Don’t Be Suckered by New Technology

Tokyo, 2017

Never buy the first generation (anything) technology (no matter how innovative or life changing it may seem).

As humans we have a bias to the new. We love new things, products, ideas, and innovations.

But the problem is there are always hidden problems with first generation products and technologies.

For example, the new version MacBook Pro is already reporting battery inconsistency issues. The first generation iPhone, iPad, and MacBook air all had issues.

Trust me, I’m a sucker for new technology. This is because I have the (false) belief that these new technologies will bring joy, excitement, and improved “efficiency” to my life. Modernism has told me that I need to “optimize” all of my technology. This means, I’m on the fruitless forever quest of finding that one perfect device.

But in reality, that technology doesn’t exist. And it will never exist. Generally what is older and has been around for a longer time has been tested by time, and is more reliable.

For example, film rangefinder cameras will probably still remain functional longer than brand new digital cameras.

Black and white and classic styled photography will probably be more relevant over time, compared to trendy styles in color photography.

As much as I’d love a brand new Tesla electric car, there are probably a lot of hidden problems that come with ownership. And hidden costs.

This applies to almost everything new and trendy. The trendy fashion of today probably won’t last long, compared to timeless fashion from 50 years ago. The same goes for ideas in books, philosophy, aesthetics in art, religion, customs, and ancient culture.

Love the old

Tokyo, 2017

Sorry for the digression, but the point of this essay is to make the simple claim: don’t buy anything first generation, especially when it comes to technology. This will end up saving you a lot of money, headache, stress, and frustration.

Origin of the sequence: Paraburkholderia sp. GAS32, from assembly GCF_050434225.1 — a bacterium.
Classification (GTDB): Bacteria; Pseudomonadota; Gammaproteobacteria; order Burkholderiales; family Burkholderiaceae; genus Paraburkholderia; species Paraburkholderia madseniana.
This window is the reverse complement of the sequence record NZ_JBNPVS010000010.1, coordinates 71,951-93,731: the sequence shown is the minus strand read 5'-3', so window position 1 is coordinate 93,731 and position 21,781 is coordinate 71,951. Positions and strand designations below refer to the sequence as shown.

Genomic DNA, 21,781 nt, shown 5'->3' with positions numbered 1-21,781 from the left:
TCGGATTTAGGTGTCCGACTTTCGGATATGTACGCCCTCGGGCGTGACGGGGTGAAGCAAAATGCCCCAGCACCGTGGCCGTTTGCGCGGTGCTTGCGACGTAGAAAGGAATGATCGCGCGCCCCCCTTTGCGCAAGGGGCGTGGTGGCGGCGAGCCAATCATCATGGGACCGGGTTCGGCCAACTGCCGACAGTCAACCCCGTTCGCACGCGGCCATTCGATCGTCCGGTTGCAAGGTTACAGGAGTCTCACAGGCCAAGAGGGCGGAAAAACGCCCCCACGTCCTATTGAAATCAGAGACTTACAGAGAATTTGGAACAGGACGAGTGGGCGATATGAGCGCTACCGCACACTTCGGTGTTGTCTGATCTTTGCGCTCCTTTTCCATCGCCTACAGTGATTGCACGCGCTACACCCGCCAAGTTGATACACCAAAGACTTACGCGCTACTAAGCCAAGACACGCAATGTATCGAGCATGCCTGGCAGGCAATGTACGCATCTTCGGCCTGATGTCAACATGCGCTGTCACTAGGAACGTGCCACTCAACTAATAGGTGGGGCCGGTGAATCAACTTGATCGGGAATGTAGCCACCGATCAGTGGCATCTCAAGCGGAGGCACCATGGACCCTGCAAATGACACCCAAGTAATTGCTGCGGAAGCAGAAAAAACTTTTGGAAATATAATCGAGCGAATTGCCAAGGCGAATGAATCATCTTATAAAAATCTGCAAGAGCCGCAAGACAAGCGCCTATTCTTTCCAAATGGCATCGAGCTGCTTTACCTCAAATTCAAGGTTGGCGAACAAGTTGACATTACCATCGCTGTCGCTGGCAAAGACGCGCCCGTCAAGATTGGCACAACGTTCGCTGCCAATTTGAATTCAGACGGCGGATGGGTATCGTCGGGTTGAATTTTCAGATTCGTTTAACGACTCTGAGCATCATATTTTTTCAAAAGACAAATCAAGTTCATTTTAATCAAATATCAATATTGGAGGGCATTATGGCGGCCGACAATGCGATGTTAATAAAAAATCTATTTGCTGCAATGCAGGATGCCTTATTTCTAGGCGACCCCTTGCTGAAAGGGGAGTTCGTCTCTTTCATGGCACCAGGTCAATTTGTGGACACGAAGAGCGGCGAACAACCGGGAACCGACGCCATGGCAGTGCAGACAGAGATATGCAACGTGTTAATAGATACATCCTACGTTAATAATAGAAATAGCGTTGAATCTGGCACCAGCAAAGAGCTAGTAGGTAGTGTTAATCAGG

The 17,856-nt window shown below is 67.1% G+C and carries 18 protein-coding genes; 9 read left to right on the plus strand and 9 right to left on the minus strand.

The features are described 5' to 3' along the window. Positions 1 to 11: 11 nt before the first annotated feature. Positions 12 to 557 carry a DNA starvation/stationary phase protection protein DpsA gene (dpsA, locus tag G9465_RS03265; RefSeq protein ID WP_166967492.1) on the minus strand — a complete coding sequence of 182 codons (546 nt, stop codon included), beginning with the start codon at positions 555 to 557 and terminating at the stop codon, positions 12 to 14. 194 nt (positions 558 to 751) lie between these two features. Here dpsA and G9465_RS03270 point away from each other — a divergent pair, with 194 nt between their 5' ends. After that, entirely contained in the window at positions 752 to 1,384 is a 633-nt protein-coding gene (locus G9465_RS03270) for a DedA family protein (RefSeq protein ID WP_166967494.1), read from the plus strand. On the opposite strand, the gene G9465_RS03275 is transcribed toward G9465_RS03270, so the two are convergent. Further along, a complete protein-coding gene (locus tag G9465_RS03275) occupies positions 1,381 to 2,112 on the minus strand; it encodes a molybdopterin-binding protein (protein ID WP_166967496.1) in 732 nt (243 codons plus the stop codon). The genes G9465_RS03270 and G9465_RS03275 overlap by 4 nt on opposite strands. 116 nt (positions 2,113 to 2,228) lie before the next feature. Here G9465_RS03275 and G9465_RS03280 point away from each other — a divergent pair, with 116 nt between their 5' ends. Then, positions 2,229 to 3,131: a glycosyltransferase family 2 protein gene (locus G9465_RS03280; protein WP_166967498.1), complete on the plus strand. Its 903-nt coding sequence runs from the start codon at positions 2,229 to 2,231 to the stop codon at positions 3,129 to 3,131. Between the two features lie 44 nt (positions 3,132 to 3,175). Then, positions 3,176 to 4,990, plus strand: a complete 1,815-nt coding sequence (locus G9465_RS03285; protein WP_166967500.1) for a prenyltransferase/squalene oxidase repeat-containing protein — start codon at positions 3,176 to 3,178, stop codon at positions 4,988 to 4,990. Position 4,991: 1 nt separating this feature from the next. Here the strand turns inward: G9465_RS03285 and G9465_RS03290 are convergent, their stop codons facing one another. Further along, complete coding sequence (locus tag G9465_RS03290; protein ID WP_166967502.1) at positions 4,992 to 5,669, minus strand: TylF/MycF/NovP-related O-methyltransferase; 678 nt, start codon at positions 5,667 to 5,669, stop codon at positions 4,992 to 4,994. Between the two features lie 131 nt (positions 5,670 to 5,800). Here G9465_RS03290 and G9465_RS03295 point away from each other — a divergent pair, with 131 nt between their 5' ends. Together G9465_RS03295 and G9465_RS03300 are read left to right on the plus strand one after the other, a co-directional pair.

(Generally) favor what’s been around and tested by time.

Apply this to when buying cameras, investing in new systems, platforms, cars, infrastructure, foods, diets, lifestyle, philosophy, thoughts, friends, and ideas.

Also as a tip, it is generally right that “If it ain’t broken, don’t fix it.”

When to innovate and when not to innovate

Tokyo, 2017

Im trying to figure all this out myself–when to innovate and try to do new things, and when to stick to the “tried and true.” For me, I try to innovate whenever I experience or see something that pisses me off or annoys me. I was annoyed by the lack of free information about photography online, so I started this blog. Nowadays I see a lack of practical philosophical thought online, regarding technology and lifestyle — so I’ve been writing new articles and essays like this one.

Stick to the old and tried and true for things that aren’t that important in your life. Wear the same outfit everyday, drink the same type of coffee, eat at the same restaurants, shop at the same stores, and eat the same foods.

Innovate also by bringing new breath and life into the old. That means innovation is having respect for the past, but trying to make it more practical for today’s world.

Learn how to innovate

Breathe new life into your photography:

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